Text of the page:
The steady-state measurements and fluorescence emission decay of the dye-sensitized titania films suggest that the transparent mesoporous titania film (TiMS) could be responsible for a more efficient electronic injection when N719 and D5 are used as sensitizers. Indeed, the emission peak of these dyes has a lower intensity onto TiMS, and a faster time decay was observed. In the case of ZnPc, the fluorescence emission decay is faster if the dye is adsorbed onto P25_DB. Probably the formation of dye aggregates hinders the diffusion into the mesoporous structure, and only the external surface area can interact with the sensitizer. The mesoporous structure of TiMS could not be accessible to ZnPc aggregates with a consequent lower performance.
These findings suggest that mesoporous titania films could be considered the most efficient substrates for the adsorption of N719 and D5 to realize a photoanode with high efficient electronic injection.
In fact, as spectroscopic measurements showed, the N719@TiMS presents the highest UV-vis absorbance value, compared to the other TiO2 substrates, but the highest decrease in fluorescence emission intensity. These results suggest a strong interaction between the dye and the TiO2 substrate, and this condition is particularly favourable to enhance the electron injection.
This work has been supported by the Italian project EFOR—Energia da Fonti Rinnovabili (Iniziativa CNR per il Mezzogiorno L. 191/2009 art. 2 comma 44).
- B. O'Regan and M. Grätzel, “A low-cost, high-efficiency solar cell based on dye-sensitized colloidal TiO2 films,” Nature, vol. 353, no. 6346, pp. 737–740, 1991.
- M. Grätzel, “Solar energy conversion by dye-sensitized photovoltaic cells,” Inorganic Chemistry, vol. 44, no. 20, pp. 6841–6851, 2005.
- L. M. Goncalves, V. De Zea Bermudez, H. A. Ribeiro, and A. M. Mendes, “Dye-sensitized solar cells: a safe bet for the future,” Energy and Environmental Science, vol. 1, no. 6, pp. 655–667, 2008.
- M. K. Nazeeruddin, A. Kay, I. Rodicio et al., “Conversion of light to electricity by cis-X2bis(2,2′-bipyridyl-4,4′-dicarboxylate)ruthenium(II) charge-transfer sensitizers (X = Cl−, Br−, I−, CN−, and SCN−) on nanocrystalline TiO2 electrodes,” Journal of the American Chemical Society, vol. 115, no. 14, pp. 6382–6390, 1993.
- L. Giribabu, K. Sudhakar, and V. Velkannan, “Phthalocyanines: potential alternative sensitizers to Ru(II) polypyridyl complexes for dye-sensitized solar cells,” Current Science, vol. 102, no. 7, pp. 991–1000, 2012.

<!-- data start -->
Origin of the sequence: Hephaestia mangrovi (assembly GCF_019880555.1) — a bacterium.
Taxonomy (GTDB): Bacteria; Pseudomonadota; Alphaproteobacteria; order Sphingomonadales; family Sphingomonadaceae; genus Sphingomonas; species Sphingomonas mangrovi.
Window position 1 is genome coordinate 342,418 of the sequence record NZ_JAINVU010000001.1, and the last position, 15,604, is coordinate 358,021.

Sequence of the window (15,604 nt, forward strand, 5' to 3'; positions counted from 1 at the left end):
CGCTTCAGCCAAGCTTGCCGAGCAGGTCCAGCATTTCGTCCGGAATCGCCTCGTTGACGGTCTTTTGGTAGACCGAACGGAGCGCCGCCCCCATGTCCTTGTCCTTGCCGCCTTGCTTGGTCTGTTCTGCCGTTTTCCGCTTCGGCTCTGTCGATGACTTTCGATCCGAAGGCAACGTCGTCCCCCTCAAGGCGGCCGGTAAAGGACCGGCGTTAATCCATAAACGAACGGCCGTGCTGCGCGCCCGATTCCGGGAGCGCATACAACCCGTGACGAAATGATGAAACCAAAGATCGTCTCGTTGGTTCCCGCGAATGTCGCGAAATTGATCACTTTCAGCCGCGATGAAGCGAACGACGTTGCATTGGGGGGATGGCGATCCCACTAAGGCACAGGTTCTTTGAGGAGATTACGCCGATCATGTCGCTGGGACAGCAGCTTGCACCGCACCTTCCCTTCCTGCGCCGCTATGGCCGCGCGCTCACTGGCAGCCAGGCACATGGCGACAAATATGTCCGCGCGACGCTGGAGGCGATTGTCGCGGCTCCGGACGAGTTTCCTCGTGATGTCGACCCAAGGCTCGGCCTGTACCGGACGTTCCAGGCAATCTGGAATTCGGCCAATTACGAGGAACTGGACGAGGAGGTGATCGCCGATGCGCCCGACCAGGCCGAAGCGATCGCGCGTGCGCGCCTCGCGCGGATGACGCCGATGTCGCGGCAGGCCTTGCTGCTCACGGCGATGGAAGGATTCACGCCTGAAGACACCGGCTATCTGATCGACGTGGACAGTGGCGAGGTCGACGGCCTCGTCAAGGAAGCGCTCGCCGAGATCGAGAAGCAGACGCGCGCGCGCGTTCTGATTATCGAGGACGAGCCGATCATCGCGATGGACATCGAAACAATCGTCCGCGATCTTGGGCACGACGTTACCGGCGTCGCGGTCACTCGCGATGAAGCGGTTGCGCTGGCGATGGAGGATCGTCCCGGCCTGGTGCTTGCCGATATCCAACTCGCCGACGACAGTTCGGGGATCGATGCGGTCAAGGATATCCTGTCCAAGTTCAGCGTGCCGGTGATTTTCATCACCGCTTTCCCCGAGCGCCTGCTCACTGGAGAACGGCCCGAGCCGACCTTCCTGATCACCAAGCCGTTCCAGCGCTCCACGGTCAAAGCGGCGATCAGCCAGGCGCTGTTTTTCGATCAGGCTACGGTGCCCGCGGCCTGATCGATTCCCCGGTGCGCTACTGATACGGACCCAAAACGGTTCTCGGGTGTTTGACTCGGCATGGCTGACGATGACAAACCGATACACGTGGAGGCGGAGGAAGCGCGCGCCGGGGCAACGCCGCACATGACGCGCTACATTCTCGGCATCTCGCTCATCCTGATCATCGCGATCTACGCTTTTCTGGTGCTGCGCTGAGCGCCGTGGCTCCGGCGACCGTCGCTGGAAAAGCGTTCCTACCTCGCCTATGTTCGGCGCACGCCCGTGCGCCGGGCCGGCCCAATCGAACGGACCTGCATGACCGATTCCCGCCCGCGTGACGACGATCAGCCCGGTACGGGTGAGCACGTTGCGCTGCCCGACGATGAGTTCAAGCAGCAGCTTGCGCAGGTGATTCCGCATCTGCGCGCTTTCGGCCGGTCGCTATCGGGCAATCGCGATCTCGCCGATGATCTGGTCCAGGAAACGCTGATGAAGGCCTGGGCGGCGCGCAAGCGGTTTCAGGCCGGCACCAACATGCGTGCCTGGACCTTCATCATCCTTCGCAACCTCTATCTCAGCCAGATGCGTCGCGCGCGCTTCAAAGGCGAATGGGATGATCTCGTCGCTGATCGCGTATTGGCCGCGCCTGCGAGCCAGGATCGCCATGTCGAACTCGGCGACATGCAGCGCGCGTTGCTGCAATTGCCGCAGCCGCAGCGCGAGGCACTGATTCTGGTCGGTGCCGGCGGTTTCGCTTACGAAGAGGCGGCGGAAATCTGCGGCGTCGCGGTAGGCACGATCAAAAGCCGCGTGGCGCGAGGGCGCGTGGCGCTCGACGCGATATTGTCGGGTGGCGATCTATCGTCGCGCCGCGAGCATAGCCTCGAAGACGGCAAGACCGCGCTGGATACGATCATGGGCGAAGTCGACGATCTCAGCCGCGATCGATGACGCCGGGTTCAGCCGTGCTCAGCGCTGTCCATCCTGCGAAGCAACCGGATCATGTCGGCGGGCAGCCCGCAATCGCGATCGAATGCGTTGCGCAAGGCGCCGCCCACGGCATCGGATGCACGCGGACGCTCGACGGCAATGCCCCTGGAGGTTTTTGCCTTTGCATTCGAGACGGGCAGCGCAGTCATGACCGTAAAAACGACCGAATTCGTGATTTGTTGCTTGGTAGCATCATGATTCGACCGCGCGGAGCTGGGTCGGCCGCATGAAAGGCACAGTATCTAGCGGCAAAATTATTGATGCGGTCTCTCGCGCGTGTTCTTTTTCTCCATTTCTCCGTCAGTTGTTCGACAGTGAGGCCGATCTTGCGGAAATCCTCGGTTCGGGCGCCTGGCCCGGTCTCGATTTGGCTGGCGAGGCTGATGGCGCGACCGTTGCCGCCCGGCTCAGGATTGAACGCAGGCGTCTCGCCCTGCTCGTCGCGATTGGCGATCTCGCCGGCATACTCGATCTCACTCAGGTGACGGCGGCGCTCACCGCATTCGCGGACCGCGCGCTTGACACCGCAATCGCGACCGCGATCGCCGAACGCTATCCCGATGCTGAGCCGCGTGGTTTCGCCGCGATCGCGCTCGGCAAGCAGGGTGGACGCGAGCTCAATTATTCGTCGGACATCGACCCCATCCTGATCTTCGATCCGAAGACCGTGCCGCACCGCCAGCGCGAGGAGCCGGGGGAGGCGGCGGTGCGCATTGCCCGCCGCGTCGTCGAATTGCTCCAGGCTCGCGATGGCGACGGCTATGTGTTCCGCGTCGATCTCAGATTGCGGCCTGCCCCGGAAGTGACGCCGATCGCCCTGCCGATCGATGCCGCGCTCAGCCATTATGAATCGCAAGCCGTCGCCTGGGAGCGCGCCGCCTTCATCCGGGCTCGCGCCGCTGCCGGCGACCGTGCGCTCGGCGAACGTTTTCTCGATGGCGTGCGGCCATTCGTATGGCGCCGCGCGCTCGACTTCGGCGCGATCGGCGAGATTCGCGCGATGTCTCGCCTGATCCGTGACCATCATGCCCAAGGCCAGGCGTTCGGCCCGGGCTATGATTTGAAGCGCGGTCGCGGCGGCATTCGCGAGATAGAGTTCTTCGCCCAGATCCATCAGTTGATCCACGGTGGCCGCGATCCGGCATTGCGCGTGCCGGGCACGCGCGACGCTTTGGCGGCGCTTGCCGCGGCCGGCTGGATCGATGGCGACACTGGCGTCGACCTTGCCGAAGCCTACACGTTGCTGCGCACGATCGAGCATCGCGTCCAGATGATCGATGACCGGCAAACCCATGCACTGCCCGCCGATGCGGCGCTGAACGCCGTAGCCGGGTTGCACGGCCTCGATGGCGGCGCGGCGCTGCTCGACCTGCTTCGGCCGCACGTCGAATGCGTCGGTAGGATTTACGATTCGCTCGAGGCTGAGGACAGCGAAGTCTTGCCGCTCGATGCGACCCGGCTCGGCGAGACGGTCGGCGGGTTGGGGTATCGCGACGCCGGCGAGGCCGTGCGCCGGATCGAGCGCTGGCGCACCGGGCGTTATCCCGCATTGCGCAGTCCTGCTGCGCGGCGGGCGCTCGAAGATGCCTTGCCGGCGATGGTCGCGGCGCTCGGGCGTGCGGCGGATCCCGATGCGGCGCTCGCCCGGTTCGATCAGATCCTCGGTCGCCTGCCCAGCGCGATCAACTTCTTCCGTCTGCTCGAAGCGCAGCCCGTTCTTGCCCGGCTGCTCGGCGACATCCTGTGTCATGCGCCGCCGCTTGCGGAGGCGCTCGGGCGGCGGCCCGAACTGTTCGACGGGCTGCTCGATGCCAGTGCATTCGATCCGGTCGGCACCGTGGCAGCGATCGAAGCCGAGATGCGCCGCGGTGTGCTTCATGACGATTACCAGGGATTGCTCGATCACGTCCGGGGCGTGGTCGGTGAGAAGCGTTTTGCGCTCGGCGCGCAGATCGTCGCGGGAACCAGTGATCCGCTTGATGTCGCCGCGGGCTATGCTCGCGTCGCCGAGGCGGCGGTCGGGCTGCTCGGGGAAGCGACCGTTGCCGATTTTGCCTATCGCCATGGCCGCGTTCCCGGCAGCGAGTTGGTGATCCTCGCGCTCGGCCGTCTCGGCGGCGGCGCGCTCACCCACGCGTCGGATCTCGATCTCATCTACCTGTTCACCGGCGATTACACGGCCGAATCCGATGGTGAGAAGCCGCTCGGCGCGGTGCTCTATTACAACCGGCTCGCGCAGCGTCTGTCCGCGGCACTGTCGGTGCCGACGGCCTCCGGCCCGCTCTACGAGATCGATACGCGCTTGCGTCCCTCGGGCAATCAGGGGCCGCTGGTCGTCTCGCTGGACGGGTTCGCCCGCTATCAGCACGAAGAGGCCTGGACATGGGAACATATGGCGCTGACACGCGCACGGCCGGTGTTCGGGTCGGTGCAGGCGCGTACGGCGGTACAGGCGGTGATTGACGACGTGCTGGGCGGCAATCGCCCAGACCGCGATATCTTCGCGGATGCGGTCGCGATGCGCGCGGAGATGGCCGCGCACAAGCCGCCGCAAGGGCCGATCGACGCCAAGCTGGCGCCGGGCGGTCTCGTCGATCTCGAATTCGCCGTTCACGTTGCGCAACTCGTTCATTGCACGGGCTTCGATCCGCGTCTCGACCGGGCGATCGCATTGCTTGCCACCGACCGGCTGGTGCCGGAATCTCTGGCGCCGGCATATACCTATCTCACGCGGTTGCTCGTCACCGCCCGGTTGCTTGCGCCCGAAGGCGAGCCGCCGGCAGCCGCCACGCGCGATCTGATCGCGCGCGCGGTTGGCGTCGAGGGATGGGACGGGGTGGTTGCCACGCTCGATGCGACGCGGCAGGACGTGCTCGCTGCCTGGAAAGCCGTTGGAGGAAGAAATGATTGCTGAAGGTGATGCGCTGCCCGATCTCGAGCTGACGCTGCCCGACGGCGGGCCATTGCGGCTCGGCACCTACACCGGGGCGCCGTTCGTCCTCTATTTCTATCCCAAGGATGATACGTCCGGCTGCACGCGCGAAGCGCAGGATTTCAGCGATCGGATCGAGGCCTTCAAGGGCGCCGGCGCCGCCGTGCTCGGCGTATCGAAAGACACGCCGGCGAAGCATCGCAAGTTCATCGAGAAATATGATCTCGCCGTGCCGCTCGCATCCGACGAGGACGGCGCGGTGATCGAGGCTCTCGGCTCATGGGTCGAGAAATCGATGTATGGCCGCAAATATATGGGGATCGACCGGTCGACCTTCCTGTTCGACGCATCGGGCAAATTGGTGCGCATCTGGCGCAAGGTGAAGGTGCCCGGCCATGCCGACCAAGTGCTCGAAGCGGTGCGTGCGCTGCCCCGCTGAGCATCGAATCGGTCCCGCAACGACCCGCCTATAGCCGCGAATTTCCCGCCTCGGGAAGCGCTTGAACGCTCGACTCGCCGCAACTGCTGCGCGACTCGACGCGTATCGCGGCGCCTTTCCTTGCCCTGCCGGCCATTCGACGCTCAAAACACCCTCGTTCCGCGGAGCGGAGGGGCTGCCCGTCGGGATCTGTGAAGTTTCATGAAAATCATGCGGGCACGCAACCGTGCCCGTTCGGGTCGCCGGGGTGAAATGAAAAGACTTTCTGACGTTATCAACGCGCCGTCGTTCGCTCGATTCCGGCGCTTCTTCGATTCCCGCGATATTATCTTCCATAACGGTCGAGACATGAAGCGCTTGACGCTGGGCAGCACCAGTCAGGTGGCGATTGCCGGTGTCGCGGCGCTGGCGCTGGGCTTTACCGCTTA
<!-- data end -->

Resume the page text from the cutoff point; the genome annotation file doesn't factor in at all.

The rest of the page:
- A. Mishra, M. K. R. Fischer, and P. Büuerle, “Metal-free organic dyes for dye-Sensitized solar cells: from structure: property relationships to design rules,” Angewandte Chemie, vol. 48, no. 14, pp. 2474–2499, 2009.
- G. Calogero and G. D. Marco, “Red Sicilian orange and purple eggplant fruits as natural sensitizers for dye-sensitized solar cells,” Solar Energy Materials and Solar Cells, vol. 92, no. 11, pp. 1341–1346, 2008.
- G. Calogero, J.-H. Yum, A. Sinopoli, G. Di Marco, M. Grätzel, and M. K. Nazeeruddin, “Anthocyanins and betalains as light-harvesting pigments for dye-sensitized solar cells,” Solar Energy, vol. 86, no. 5, pp. 1563–1575, 2012.
- E. Ronca, M. Pastore, L. Belpassi, F. Tarantelli, and F. De Angelis, “Influence of the dye molecular structure on the TiO2 conduction band in dye-sensitized solar cells: disentangling charge transfer and electrostatic effects,” Energy & Environmental Science, vol. 6, no. 1, pp. 183–193, 2013.
- M. K. Nazeeruddin, F. De Angelis, S. Fantacci et al., “Combined experimental and DFT-TDDFT computational study of photoelectrochemical cell ruthenium sensitizers,” Journal of the American Chemical Society, vol. 127, no. 48, pp. 16835–16847, 2005.
- D. P. Hagberg, J.-H. Yum, H. Lee et al., “Molecular engineering of organic sensitizers for dye-sensitized solar cell applications,” Journal of the American Chemical Society, vol. 130, no. 19, pp. 6259–6266, 2008.
- K. Hara, T. Sato, R. Katoh et al., “Molecular design of coumarin dyes for efficient dye-sensitized solar cells,” Journal of Physical Chemistry B, vol. 107, no. 2, pp. 597–606, 2003.
- T. Horiuchi, H. Miura, K. Sumioka, and S. Uchida, “High efficiency of dye-sensitized solar cells based on metal-free indoline dyes,” Journal of the American Chemical Society, vol. 126, no. 39, pp. 12218–12219, 2004.
- S. Kim, J. K. Lee, S. O. Kang et al., “Molecular engineering of organic sensitizers for solar cell applications,” Journal of the American Chemical Society, vol. 128, no. 51, pp. 16701–16707, 2006.
- D. P. Hagberg, T. Edvinsson, T. Marinado, G. Boschloo, A. Hagfeldt, and L. Sun, “A novel organic chromophore for dye-sensitized nanostructured solar cells,” Chemical Communications, no. 21, pp. 2245–2247, 2006.
- X.-F. Wang and H. Tamiaki, “Cyclic tetrapyrrole based molecules for dye-sensitized solar cells,” Energy and Environmental Science, vol. 3, no. 1, pp. 94–106, 2010.
- F. Silvestri, M. García-Iglesias, J.-H. Yum et al., “Carboxy-1,4-phenylenevinylene- and carboxy-2, 6-naphthylene-vinylene unsymmetrical substituted zinc phthalocyanines for dye-sensitized solar cells,” Journal of Porphyrins and Phthalocyanines, vol. 13, no. 3, pp. 369–375, 2009.
- G. Rossi, G. Zanotti, N. Angelini et al., “Bridged phthalocyanine systems for sensitization of nanocrystalline TiO2 films,” International Journal of Photoenergy, vol. 2010, Article ID 136807, 11 pages, 2010.
- P. Wen, Y. Han, and W. Zhao, “Influence of TiO2 nanocrystals fabricating dye-sensitized solar cell on the absorption spectra of N719 sensitizer,” International Journal of Photoenergy, vol. 2012, Article ID 906198, 7 pages, 2012.